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Named for their shape, Recurve Bows represent the first step into the ever-growing evolution of archery bows. The central parts of the bow, unlike the longbow, curve towards the archer, while the tips of the limb curves 'recurve' away from the archer. The use of these curves stores more energy in a shorter length limb, resulting in a better shot arrow with more speed and less strength required behind the shot. Recurve Bows are usually made from wood or machined aluminium. They also come constructed with a centered shelf for the arrow to rest on. Recurve Bows are usually the beginners choice(hence all archery events at Mad Max Adventures use recurve bows), starting with a bare minimum recurve bow, once the shooter becomes more confident and able the bow can be fitted with sights, clickers, and stabilisers. Recurve Bows are the bow of choice used in competitive archery including the Olympics!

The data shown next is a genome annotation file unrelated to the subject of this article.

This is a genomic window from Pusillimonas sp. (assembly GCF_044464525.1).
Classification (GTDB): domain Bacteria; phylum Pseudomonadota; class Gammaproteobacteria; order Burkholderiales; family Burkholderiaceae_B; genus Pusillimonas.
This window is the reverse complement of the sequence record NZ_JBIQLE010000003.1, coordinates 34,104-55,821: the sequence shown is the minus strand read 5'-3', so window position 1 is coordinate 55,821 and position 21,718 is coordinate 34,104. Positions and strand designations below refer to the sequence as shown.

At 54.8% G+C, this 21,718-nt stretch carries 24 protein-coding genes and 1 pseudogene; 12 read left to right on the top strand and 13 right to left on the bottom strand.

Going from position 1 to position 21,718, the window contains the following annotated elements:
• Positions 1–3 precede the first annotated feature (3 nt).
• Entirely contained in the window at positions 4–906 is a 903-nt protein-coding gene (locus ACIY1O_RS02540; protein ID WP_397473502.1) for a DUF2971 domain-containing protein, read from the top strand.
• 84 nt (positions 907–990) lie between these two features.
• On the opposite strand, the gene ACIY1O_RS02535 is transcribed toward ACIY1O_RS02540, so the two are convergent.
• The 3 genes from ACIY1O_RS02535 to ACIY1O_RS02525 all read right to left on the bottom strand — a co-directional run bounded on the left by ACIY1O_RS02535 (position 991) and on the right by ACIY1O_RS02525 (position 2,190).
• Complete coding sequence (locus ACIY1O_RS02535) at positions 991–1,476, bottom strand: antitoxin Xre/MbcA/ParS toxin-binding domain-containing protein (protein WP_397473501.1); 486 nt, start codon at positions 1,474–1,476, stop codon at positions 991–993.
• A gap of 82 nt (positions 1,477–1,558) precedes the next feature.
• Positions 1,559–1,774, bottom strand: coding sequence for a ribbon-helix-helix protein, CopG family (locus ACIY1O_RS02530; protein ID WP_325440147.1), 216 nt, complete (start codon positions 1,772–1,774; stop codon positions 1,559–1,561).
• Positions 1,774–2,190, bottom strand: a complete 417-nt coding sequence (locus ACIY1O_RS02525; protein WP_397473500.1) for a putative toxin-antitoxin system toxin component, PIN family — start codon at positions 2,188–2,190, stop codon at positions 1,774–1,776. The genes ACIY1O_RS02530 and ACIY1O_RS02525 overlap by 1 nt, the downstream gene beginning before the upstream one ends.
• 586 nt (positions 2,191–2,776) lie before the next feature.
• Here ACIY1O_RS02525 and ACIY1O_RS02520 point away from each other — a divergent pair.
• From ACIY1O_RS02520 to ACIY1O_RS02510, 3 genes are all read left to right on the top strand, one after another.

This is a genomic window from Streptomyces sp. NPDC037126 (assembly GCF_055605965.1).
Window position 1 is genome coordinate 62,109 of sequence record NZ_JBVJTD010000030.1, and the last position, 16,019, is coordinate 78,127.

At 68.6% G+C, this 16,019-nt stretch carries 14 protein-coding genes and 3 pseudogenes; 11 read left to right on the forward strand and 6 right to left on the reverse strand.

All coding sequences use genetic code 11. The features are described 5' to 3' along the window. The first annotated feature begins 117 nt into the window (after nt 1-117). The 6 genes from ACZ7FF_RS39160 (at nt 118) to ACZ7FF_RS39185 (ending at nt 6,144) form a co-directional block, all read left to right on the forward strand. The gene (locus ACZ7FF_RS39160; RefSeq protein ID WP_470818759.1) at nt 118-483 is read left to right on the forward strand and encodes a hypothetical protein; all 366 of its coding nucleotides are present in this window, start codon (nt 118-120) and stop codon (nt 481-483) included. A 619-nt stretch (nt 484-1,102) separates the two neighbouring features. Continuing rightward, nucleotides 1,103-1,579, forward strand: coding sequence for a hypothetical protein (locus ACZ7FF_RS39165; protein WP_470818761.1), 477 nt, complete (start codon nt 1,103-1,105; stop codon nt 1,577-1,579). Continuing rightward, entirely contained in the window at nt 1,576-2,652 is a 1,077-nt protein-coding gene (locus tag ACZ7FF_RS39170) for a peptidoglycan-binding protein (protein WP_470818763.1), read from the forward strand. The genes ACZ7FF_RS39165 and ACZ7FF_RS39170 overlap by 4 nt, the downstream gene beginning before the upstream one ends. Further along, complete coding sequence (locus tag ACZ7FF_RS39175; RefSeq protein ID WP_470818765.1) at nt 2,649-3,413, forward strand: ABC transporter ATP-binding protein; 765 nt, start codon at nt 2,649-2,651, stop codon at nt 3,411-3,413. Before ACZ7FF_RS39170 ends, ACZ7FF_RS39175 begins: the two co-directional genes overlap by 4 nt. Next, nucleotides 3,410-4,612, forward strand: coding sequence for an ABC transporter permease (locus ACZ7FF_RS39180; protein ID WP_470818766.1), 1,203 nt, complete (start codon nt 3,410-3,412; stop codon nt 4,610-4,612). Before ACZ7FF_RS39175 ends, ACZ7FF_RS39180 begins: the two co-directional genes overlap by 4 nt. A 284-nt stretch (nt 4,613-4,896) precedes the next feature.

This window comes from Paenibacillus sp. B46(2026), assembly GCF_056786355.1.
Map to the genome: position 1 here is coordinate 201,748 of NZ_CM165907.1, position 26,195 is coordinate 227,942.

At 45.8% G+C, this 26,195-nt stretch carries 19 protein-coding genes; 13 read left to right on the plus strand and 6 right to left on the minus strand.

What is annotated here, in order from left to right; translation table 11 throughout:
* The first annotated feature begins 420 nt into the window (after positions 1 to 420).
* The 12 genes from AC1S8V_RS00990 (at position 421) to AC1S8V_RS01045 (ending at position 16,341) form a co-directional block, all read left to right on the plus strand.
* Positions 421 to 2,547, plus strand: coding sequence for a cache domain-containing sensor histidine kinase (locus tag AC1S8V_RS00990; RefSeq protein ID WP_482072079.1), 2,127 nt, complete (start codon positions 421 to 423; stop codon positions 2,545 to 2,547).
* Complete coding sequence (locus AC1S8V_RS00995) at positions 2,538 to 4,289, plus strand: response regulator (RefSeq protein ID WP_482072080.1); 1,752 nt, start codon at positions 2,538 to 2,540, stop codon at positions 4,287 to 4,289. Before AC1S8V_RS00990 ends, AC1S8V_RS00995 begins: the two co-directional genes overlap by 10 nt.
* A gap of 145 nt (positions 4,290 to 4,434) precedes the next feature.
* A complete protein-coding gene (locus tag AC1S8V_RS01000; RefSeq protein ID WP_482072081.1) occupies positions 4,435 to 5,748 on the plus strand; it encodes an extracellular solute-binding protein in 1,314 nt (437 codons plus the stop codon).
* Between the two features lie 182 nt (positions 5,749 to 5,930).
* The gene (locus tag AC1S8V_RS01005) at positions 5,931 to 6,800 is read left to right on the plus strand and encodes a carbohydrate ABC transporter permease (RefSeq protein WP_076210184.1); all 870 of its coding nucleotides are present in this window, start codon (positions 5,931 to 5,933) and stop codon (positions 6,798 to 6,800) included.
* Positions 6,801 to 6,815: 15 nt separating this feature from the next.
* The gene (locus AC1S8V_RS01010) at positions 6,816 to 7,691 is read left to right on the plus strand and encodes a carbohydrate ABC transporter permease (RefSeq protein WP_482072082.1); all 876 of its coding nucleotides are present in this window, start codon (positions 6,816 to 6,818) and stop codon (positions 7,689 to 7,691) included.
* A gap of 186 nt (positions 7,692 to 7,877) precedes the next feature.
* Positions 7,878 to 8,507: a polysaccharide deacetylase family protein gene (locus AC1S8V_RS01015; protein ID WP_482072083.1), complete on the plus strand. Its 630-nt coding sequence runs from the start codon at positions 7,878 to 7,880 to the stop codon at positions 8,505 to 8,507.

Compound Bows

Compound Bow

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Invented in 1960's, compound bows are possible the most complex bow you'll find in existence. With an innovative system of cables, pulleys and eccentric cams to assist the archer when holding a heavy draw weight at full draw. The system allows the archer to hold the draw longer, so they are able to aim for a longer duration. Taking a lot of strength to initially draw the bow, but reducing by as much as 85% once drawn. Due to not being made from natural materials (wood), compound bows are less affected by temperature. This means that shooting in any condition provides a consistency in accuracy, distance and velocity. Definitely not made for beginners these bows are better suited to someone that knows how to handle a bow!



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Modern crossbows are designed to imitate the look of a firearm with a short bow attached to the muzzle, held on a rifle looking stock, the bow on a crossbow is drawn by cranking a mechanism. The string is attached to a trigger, much like a firearm and is locked into place until fired. Effective out to around 50 yards. You can buy crossbows in both recurve and compound form, as with both bows, the recurve is usually the choice of beginners due to the simplicity in the design.